Measures of Money Supply
One of the most important concepts to understand in economics is that of money. It forms the basis of the entire study of the economy. And one important aspect of money is the supply of money in the economy.
Let us first understand the meaning of money supply or monetary supply. Simply put, the money supply is the total stock of money that is in circulation in an economy on any specific day.
This includes all the notes, coins and demand deposits held by the public on such a day. Such as money demand, money supply is also a stock variable
One important point to note is that the stock of money kept with the government, central bank, etc. is not taken into account in money supply. This money is not in actual circulation in the economy and hence does not form a part of the monetary supply.
Now there are essentially three main sources of money supply in our economy. They are the produces of the money and are responsible for its distribution in the economy. These are
- The government who produces all the coins and the one rupee notes
- The Reserve Bank of India (RBI) which issues all the paper currency
- And commercial banks as they create the credit as per the demand deposits
Measures of Money Supply in India
Now we come to the next logical question. How can we measure the amount of money in the economy? It certainly isn’t an easy or straightforward task.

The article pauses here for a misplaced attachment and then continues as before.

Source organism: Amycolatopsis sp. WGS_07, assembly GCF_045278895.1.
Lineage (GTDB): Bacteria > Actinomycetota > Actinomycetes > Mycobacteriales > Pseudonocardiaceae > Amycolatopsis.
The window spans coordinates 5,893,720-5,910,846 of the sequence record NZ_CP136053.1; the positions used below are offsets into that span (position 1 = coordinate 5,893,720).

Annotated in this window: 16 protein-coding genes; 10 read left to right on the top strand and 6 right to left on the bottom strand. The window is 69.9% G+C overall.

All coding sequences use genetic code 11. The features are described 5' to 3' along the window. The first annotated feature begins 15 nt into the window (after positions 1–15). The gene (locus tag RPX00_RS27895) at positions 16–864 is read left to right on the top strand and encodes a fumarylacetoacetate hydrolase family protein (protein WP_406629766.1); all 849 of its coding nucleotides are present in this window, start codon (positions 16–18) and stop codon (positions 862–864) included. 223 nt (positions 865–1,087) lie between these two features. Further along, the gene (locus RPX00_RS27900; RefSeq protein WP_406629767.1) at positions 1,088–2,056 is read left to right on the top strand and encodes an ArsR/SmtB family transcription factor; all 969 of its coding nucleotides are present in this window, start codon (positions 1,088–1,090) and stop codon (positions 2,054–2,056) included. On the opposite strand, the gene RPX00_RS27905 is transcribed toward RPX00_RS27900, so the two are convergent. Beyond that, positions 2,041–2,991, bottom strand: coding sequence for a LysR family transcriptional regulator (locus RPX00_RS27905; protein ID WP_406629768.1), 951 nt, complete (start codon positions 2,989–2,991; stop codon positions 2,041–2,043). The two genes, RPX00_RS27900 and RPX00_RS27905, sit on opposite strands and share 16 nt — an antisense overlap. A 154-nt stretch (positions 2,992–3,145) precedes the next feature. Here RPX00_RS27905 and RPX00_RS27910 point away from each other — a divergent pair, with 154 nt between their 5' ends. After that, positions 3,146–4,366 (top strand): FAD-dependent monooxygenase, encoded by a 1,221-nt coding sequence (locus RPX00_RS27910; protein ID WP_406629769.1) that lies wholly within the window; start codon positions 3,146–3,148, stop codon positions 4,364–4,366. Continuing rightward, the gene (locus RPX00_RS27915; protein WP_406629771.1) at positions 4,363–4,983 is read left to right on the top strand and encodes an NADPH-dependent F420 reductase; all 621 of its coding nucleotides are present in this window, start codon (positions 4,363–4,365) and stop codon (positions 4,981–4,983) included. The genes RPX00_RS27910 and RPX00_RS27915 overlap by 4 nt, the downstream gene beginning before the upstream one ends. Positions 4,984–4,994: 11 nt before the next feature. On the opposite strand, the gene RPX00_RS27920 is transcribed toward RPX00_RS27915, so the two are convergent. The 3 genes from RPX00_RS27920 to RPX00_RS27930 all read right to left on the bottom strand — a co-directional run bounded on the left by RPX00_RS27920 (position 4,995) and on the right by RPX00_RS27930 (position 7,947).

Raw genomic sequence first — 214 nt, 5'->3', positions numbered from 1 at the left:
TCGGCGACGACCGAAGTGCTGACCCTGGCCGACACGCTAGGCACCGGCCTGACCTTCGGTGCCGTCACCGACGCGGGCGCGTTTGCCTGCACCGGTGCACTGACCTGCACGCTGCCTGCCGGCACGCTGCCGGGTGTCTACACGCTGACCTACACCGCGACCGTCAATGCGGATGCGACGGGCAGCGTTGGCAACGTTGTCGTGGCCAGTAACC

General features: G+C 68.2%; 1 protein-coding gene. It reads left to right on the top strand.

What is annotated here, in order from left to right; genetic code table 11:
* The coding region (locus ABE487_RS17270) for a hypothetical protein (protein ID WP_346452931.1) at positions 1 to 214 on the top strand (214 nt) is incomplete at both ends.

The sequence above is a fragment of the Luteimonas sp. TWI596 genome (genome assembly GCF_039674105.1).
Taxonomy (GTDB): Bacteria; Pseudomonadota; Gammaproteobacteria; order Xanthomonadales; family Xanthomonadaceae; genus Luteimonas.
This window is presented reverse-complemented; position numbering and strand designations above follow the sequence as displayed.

There is no one way to calculate the money supply in our economy. Instead, the Reserve Bank of India has developed four alternative measures of money supply in India.
These four alternative measures of money supply are labelled M1, M2, M3 and M4. The RBI will collect data and calculate and publish figures of all the four measures. Let us take a look at how they are calculated.
M1 (Narrow Money)
M1 includes all the currency notes being held by the public on any given day. It also includes all the demand deposits with all the banks in the country, both savings as well as current account deposits. It also includes all the other deposits of the banks kept with the RBI. So M1 = CC + DD + Other Deposits
M2, also narrow money, includes all the inclusions of M1 and additionally also includes the saving deposits of the post office banks. So M2 = M1 + Savings Deposits of Post Office Savings
M3 (Broad Money)
M3 consists of all currency notes held by the public, all demand deposits with the bank, deposits of all the banks with the RBI and the net Time Deposits of all the banks in the country. So M3 = M1 + time deposits of banks.
M4 is the widest measure of money supply that the RBI uses. It includes all the aspects of M3 and also includes the savings of the post office banks of the country. It is the least liquid measure of all of them. M4 = M3 + Post office savings.